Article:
Good luck. Although it is hard to be a witness for another person it is an extremely powerful and useful role to be in.

Dr. Brilliant Cliché

The Granny Doctor has a suggestion. She has a deep understanding of narcissistic teenage girls, having once been one herself. My parents didn’t have the slightest idea what to do with me. I had a higher IQ than either of them and was prone to sophistry, even at a young age. I was cute and talented and good at evasive moves. I could talk my way out of anything and sneer at the rest of it. I continued on this objectionable personality bent well into my 30’s, because I was an artist and in a rock band and the world seemed to keep sending me the message that I was special, could get away with anything, and people would just accept it.

What changed me was martial arts. I happened to luck into a dojo with a Sensei who believed in The Old Ways. For my black belt test, I was training with guys who were a foot taller than me, outweighed me by a 100 lbs, and who didn’t hesitate to treat me like one of them. I suffered sprained wrists, black eyes, a fractured bone in my foot. When I went whining to Sensei, he would just turn a calm eye on me and say “you are hurting yourself, Katrin,” and throw me back in the ring. Eventually, I got it; and when I did, my whole personality changed. I went from being a snotty, self-entitled perpetual teen to being someone who started to figure out how to be a real person.

Why did this work? Simple. There is nothing in a snotty, self-entitled teen’s life that they can’t sneer at, argue with or turn their backs on. But when you put them up against an immovable force that they can’t argue with or talk their way out of and sneering will not save their sorry ass from getting kicked, there is nothing left to do but try to deal. In order to deal, they have to learn something new and in order to learn that thing they have to trust the wisdom of “one who has gone before”. Either that, or slink off with their tails between their legs, looking like a wimpy loser.

There is nothing in your teen’s life that is real enough to change her. She is surrounded by people whom she has been bamboozling for years and she knows it will continue. No one is putting her in a position where she has to answer to anything. No one wants a constant battle and she knows it. None of you can really jolt her out of her narcissistic bent.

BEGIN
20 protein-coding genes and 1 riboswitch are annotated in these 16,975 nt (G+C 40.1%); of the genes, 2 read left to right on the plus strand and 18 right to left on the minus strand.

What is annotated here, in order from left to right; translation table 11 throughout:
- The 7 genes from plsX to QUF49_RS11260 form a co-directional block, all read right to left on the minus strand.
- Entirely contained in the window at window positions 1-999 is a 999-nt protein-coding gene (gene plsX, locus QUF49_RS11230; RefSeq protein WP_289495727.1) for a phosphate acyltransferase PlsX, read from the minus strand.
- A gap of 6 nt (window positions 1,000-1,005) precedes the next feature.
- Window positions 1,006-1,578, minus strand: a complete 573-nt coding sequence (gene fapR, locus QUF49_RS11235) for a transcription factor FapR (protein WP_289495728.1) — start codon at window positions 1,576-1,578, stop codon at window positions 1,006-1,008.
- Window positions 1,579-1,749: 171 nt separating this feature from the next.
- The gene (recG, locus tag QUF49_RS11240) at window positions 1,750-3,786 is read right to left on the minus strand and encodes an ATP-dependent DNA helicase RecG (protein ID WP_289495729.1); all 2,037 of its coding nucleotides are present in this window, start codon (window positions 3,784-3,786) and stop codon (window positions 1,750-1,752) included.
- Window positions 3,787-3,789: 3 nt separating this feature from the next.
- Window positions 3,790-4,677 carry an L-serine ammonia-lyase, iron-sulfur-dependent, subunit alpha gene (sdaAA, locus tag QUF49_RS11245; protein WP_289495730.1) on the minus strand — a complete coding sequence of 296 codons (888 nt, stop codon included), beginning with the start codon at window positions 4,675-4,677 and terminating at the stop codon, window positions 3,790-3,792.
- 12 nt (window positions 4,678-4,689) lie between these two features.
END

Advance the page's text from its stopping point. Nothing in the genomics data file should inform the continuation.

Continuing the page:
Dr. Brilliant Cliché’s suggestion of an outside mentor is a good one, but in my opinion, if the Immovable Force is not present in the equation, results will not be as good. Be careful about karate schools though. Many of them seem to increase aggression and narcissism. There are many martial arts forms to choose from, and aikido is particularly good for controlling aggression. It’s important to have the right Sensei. Visit a place before you chose, visit several. I suggest you ship her off to a martial arts dojo that doesn’t pull punches and has a Sensei who will let her get a few black eyes without rescue or coddling. See how good she is at ruling the roost when she’s getting dumped on her keister by guys who could eat her for breakfast and don’t think much of manipulative snotty girls. See what she’s made of. You might be surprised.

Inside every snotty self-involved teen is a real person just waiting to come out. An immovable Force, new skills and authority figures who can be respected can open the door. I suggest you get your daughter to a door and boot her through it.

I wonder if this is why the military does the same thing for many people. It removes all ambiguity and provides an external structure.

Dr. B.C.

Some readers wrote:

mdesio -What is best for this child is not the most legal way, beating the Sh*t out of her . The sensitive understanding way does not work, these kids are too manipulative for her stupid parents to be of any help, and no professional has the time to sit on top of them to make them do their part. Worked well on myself and siblings, now straight as an arrow and Tonto.

NMASERMO – I’d like to know a tad more about the parents, the siblings, what are they like?

nmasermo – I can’t answer that as it wasn’t my client just a submitted question, but I will post your response on the blog and we might just yet find out more. (

mdesio – The whip might work for compliance and behavior but it will screw up all the child’s future intimate relationships. It doesn’t teach skills that are transferable outside the family unit.

Dr. Brilliant Cliché

About Dr. Brilliant Cliché

Dr. Brilliant Cliché and the Granny Dr. are a fictional web presence and advice blog. Together we offer a joint perspective that is deep but not academic, entertaining but not fluff, and educated yet street smart. By joining the internet community we hope to share thoughts and stimulate insightful conversation around pressing issues that affect us all. Looking forward to hearing your thoughts. (This is not a site for therapy nor does it intend to replace medical or other professional care. ) You can leave comments here or email The Dr. at and don’t forget to like us on facebook. Our facebook page is Dr. Brilliant Cliche
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2 Responses to The nasty teen

  1. Sandy says:

    I agree with mdesio. Nowadays, kids need discipline and not this touchy feeling discussions. Kids in the past, dare not get out of line. The bottom line, who is in charge?!

    • Sandy – I agree there needs to be clear rules, boundaries, expectations and the distinction who is the alpha dog but the whip might work for compliance and behavior but it will screw up all the child’s future intimate relationships. It doesn’t teach skills that are transferable outside the family unit.
      As always there needs to be a balance. The key I believe is one’s own self esteem so one doesn’t give out mixed messages or sabotage oneself. Also important is a large social network where the kids are exposed to activities and people outside the family unit. This helps kids gain perspective early on.

      Thanks always for your comments and valuable input,

      Dr Brilliant Cliché